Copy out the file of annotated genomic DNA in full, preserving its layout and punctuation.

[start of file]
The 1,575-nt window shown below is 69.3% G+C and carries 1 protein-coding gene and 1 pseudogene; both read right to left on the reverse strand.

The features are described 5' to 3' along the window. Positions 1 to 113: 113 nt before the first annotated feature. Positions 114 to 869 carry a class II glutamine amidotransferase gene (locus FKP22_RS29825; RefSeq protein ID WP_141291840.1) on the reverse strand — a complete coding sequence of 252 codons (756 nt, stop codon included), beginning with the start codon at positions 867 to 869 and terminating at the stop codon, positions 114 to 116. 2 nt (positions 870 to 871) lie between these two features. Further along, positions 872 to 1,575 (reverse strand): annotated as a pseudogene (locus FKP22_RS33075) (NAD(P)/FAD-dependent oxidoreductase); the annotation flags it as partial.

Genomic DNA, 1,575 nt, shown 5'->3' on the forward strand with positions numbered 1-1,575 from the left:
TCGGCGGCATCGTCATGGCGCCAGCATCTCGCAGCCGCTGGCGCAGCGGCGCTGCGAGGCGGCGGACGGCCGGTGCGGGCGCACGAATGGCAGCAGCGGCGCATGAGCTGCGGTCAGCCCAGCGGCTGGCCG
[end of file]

The 1,575-nt window shown below is 69.3% G+C and carries 1 protein-coding gene and 1 pseudogene; both read right to left on the reverse strand.

The features are described 5' to 3' along the window. Positions 1 to 113: 113 nt before the first annotated feature. Positions 114 to 869 carry a class II glutamine amidotransferase gene (locus FKP22_RS29825; RefSeq protein ID WP_141291840.1) on the reverse strand — a complete coding sequence of 252 codons (756 nt, stop codon included), beginning with the start codon at positions 867 to 869 and terminating at the stop codon, positions 114 to 116. 2 nt (positions 870 to 871) lie between these two features. Further along, positions 872 to 1,575 (reverse strand): annotated as a pseudogene (locus FKP22_RS33075) (NAD(P)/FAD-dependent oxidoreductase); the annotation flags it as partial.

Genomic DNA, 1,575 nt, shown 5'->3' on the forward strand with positions numbered 1-1,575 from the left:
TCGGCGGCATCGTCATGGCGCCAGCATCTCGCAGCCGCTGGCGCAGCGGCGCTGCGAGGCGGCGGACGGCCGGTGCGGGCGCACGAATGGCAGCAGCGGCGCATGAGCTGCGGTCAGCCCAGCGGCTGGCCG